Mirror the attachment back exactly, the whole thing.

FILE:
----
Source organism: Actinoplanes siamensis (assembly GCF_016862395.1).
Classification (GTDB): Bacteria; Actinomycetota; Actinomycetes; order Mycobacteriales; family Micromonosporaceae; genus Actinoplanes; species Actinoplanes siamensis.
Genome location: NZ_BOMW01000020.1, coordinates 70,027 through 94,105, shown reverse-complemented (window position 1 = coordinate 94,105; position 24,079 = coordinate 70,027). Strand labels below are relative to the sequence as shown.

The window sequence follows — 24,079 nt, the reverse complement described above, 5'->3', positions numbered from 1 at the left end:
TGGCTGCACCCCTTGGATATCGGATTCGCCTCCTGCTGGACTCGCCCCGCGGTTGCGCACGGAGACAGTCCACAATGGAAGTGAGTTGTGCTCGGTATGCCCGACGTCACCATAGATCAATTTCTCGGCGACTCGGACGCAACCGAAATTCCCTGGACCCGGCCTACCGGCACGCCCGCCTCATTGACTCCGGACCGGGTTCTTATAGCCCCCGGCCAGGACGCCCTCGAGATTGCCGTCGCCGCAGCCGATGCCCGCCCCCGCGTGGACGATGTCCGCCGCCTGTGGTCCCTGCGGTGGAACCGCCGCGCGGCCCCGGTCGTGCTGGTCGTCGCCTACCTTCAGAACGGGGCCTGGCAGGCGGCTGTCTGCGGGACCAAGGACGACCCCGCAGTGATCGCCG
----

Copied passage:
Source organism: Actinoplanes siamensis (assembly GCF_016862395.1).
Classification (GTDB): Bacteria; Actinomycetota; Actinomycetes; order Mycobacteriales; family Micromonosporaceae; genus Actinoplanes; species Actinoplanes siamensis.
Genome location: NZ_BOMW01000020.1, coordinates 70,027 through 94,105, shown reverse-complemented (window position 1 = coordinate 94,105; position 24,079 = coordinate 70,027). Strand labels below are relative to the sequence as shown.

The window sequence follows — 24,079 nt, the reverse complement described above, 5'->3', positions numbered from 1 at the left end:
TGGCTGCACCCCTTGGATATCGGATTCGCCTCCTGCTGGACTCGCCCCGCGGTTGCGCACGGAGACAGTCCACAATGGAAGTGAGTTGTGCTCGGTATGCCCGACGTCACCATAGATCAATTTCTCGGCGACTCGGACGCAACCGAAATTCCCTGGACCCGGCCTACCGGCACGCCCGCCTCATTGACTCCGGACCGGGTTCTTATAGCCCCCGGCCAGGACGCCCTCGAGATTGCCGTCGCCGCAGCCGATGCCCGCCCCCGCGTGGACGATGTCCGCCGCCTGTGGTCCCTGCGGTGGAACCGCCGCGCGGCCCCGGTCGTGCTGGTCGTCGCCTACCTTCAGAACGGGGCCTGGCAGGCGGCTGTCTGCGGGACCAAGGACGACCCCGCAGTGATCGCCG